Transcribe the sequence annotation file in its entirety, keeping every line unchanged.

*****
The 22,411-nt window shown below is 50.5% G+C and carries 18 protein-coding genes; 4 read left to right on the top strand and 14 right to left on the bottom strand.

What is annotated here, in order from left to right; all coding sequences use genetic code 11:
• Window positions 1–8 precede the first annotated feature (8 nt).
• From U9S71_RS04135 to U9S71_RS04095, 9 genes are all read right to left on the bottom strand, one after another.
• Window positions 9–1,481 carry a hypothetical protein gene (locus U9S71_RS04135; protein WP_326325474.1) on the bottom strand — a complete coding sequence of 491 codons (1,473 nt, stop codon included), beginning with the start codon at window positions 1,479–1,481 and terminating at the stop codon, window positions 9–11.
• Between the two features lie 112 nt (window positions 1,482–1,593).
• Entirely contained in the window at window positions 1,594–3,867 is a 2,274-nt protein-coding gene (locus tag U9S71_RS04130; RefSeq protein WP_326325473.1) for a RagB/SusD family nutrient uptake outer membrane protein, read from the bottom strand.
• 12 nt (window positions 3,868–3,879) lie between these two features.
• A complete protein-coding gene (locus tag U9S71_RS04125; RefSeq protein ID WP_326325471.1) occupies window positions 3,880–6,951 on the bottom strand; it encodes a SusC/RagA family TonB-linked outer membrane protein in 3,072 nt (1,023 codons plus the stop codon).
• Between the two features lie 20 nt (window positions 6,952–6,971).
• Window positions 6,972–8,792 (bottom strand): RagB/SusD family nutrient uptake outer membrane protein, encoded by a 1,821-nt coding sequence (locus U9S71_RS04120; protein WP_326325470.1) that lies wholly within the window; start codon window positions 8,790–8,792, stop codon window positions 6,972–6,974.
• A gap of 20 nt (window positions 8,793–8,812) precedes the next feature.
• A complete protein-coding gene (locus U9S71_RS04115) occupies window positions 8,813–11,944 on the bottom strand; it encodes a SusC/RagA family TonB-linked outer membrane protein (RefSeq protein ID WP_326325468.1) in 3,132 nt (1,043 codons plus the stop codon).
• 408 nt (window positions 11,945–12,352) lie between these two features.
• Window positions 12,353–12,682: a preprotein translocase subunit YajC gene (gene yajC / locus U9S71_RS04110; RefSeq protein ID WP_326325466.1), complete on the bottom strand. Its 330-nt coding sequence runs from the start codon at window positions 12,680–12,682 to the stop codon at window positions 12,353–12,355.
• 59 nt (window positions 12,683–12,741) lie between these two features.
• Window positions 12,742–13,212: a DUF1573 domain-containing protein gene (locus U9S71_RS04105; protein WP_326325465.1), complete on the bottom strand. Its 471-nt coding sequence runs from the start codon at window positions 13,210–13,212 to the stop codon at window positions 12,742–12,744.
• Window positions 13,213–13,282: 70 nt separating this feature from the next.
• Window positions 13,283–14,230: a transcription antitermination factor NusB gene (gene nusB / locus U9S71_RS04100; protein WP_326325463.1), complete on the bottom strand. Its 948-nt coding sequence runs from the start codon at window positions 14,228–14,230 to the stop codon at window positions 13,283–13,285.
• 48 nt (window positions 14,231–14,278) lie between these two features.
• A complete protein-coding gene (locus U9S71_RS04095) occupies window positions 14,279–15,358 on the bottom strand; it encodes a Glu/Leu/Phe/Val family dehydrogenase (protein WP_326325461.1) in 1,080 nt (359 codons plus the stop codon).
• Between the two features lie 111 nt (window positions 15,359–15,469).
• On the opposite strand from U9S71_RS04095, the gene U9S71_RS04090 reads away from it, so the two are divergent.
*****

The 22,411-nt window shown below is 50.5% G+C and carries 18 protein-coding genes; 4 read left to right on the top strand and 14 right to left on the bottom strand.

What is annotated here, in order from left to right; all coding sequences use genetic code 11:
• Window positions 1–8 precede the first annotated feature (8 nt).
• From U9S71_RS04135 to U9S71_RS04095, 9 genes are all read right to left on the bottom strand, one after another.
• Window positions 9–1,481 carry a hypothetical protein gene (locus U9S71_RS04135; protein WP_326325474.1) on the bottom strand — a complete coding sequence of 491 codons (1,473 nt, stop codon included), beginning with the start codon at window positions 1,479–1,481 and terminating at the stop codon, window positions 9–11.
• Between the two features lie 112 nt (window positions 1,482–1,593).
• Entirely contained in the window at window positions 1,594–3,867 is a 2,274-nt protein-coding gene (locus tag U9S71_RS04130; RefSeq protein WP_326325473.1) for a RagB/SusD family nutrient uptake outer membrane protein, read from the bottom strand.
• 12 nt (window positions 3,868–3,879) lie between these two features.
• A complete protein-coding gene (locus tag U9S71_RS04125; RefSeq protein ID WP_326325471.1) occupies window positions 3,880–6,951 on the bottom strand; it encodes a SusC/RagA family TonB-linked outer membrane protein in 3,072 nt (1,023 codons plus the stop codon).
• Between the two features lie 20 nt (window positions 6,952–6,971).
• Window positions 6,972–8,792 (bottom strand): RagB/SusD family nutrient uptake outer membrane protein, encoded by a 1,821-nt coding sequence (locus U9S71_RS04120; protein WP_326325470.1) that lies wholly within the window; start codon window positions 8,790–8,792, stop codon window positions 6,972–6,974.
• A gap of 20 nt (window positions 8,793–8,812) precedes the next feature.
• A complete protein-coding gene (locus U9S71_RS04115) occupies window positions 8,813–11,944 on the bottom strand; it encodes a SusC/RagA family TonB-linked outer membrane protein (RefSeq protein ID WP_326325468.1) in 3,132 nt (1,043 codons plus the stop codon).
• 408 nt (window positions 11,945–12,352) lie between these two features.
• Window positions 12,353–12,682: a preprotein translocase subunit YajC gene (gene yajC / locus U9S71_RS04110; RefSeq protein ID WP_326325466.1), complete on the bottom strand. Its 330-nt coding sequence runs from the start codon at window positions 12,680–12,682 to the stop codon at window positions 12,353–12,355.
• 59 nt (window positions 12,683–12,741) lie between these two features.
• Window positions 12,742–13,212: a DUF1573 domain-containing protein gene (locus U9S71_RS04105; protein WP_326325465.1), complete on the bottom strand. Its 471-nt coding sequence runs from the start codon at window positions 13,210–13,212 to the stop codon at window positions 12,742–12,744.
• Window positions 13,213–13,282: 70 nt separating this feature from the next.
• Window positions 13,283–14,230: a transcription antitermination factor NusB gene (gene nusB / locus U9S71_RS04100; protein WP_326325463.1), complete on the bottom strand. Its 948-nt coding sequence runs from the start codon at window positions 14,228–14,230 to the stop codon at window positions 13,283–13,285.
• 48 nt (window positions 14,231–14,278) lie between these two features.
• A complete protein-coding gene (locus U9S71_RS04095) occupies window positions 14,279–15,358 on the bottom strand; it encodes a Glu/Leu/Phe/Val family dehydrogenase (protein WP_326325461.1) in 1,080 nt (359 codons plus the stop codon).
• Between the two features lie 111 nt (window positions 15,359–15,469).
• On the opposite strand from U9S71_RS04095, the gene U9S71_RS04090 reads away from it, so the two are divergent.